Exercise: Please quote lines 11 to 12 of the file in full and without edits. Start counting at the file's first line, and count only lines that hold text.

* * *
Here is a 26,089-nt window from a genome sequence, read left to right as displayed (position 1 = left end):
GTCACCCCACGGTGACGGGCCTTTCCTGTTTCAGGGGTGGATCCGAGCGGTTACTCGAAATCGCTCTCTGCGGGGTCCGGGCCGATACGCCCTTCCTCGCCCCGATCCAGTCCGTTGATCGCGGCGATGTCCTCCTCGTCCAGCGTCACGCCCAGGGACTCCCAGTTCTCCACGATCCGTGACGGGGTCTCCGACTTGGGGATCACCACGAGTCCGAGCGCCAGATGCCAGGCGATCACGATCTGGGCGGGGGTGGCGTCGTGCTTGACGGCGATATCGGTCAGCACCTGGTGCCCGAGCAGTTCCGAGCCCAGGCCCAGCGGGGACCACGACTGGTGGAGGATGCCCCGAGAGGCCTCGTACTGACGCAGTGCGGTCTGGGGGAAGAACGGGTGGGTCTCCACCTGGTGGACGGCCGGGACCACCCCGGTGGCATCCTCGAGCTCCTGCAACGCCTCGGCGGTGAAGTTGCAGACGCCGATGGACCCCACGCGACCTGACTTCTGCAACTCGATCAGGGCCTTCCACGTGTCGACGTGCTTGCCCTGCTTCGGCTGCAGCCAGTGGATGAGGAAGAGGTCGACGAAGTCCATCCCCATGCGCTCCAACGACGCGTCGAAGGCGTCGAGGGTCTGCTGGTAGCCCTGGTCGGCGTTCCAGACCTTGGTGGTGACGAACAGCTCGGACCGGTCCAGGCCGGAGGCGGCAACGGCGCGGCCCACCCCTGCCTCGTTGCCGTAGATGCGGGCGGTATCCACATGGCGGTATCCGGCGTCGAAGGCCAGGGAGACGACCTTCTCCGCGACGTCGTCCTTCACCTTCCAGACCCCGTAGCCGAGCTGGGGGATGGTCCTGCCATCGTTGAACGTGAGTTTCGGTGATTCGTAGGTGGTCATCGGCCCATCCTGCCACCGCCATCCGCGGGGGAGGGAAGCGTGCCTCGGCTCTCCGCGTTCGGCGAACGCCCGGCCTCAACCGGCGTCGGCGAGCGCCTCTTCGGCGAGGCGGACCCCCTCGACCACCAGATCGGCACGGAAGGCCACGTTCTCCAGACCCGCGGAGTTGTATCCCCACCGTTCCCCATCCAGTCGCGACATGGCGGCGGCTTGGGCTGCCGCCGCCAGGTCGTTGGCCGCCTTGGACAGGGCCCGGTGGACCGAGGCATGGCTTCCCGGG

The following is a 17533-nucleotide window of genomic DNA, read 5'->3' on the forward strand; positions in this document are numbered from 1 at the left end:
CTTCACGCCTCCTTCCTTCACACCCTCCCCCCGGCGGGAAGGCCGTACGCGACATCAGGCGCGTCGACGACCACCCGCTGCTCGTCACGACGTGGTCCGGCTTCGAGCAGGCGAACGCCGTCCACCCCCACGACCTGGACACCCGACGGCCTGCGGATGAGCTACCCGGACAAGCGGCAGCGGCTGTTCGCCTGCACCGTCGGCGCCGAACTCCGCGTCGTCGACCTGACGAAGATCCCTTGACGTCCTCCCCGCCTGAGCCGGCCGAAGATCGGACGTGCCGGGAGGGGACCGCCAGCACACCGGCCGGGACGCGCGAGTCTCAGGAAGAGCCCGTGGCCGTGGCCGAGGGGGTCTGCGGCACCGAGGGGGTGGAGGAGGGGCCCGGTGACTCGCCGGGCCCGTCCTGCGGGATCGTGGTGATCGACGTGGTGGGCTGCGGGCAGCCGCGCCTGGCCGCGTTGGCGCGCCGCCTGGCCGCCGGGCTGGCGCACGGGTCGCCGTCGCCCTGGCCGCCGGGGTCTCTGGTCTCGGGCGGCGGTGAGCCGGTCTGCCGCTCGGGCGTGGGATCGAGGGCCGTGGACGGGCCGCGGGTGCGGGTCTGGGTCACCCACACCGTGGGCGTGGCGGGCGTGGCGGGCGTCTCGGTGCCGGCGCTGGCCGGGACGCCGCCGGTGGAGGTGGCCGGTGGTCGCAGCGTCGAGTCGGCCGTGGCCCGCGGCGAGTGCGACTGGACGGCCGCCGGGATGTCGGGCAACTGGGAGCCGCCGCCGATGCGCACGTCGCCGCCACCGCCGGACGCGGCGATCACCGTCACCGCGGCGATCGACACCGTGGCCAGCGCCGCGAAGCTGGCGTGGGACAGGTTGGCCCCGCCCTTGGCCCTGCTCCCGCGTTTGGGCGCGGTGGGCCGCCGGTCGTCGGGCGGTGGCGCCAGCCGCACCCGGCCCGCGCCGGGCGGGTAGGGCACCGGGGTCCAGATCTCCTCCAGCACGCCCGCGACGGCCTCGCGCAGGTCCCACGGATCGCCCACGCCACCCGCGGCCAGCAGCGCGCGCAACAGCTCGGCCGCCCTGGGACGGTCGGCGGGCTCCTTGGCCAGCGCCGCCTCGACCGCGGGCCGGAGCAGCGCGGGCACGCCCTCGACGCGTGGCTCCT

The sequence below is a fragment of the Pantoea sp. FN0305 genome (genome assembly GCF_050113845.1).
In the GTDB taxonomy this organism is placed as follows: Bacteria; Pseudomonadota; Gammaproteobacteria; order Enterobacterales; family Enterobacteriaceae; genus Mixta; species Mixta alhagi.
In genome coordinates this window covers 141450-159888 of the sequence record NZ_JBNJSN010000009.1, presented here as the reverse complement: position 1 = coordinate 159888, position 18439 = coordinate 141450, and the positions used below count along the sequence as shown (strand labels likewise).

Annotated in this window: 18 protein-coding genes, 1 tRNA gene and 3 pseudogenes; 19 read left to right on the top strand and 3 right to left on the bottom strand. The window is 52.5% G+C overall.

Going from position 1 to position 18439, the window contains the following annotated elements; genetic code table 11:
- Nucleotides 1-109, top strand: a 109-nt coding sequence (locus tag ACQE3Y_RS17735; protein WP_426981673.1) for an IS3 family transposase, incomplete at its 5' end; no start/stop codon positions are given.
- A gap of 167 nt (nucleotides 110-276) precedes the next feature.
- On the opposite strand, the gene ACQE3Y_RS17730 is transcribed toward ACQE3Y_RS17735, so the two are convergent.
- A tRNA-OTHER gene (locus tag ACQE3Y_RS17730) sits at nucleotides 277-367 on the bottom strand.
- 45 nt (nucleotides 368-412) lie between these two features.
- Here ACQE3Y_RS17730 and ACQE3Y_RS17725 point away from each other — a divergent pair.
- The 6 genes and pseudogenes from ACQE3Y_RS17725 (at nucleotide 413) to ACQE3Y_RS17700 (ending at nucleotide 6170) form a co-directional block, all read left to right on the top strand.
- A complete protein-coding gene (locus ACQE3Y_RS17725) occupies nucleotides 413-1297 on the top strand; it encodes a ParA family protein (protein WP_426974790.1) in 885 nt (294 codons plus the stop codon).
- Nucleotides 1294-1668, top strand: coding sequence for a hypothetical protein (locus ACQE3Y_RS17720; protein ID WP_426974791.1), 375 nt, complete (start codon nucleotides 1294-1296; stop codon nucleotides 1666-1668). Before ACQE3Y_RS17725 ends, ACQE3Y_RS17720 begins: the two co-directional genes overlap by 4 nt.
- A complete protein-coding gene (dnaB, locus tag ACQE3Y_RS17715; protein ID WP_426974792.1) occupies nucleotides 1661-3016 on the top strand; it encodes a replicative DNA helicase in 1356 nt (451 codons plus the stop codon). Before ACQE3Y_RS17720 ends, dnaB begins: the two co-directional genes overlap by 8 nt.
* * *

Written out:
- A gap of 167 nt (nucleotides 110-276) precedes the next feature.
- On the opposite strand, the gene ACQE3Y_RS17730 is transcribed toward ACQE3Y_RS17735, so the two are convergent.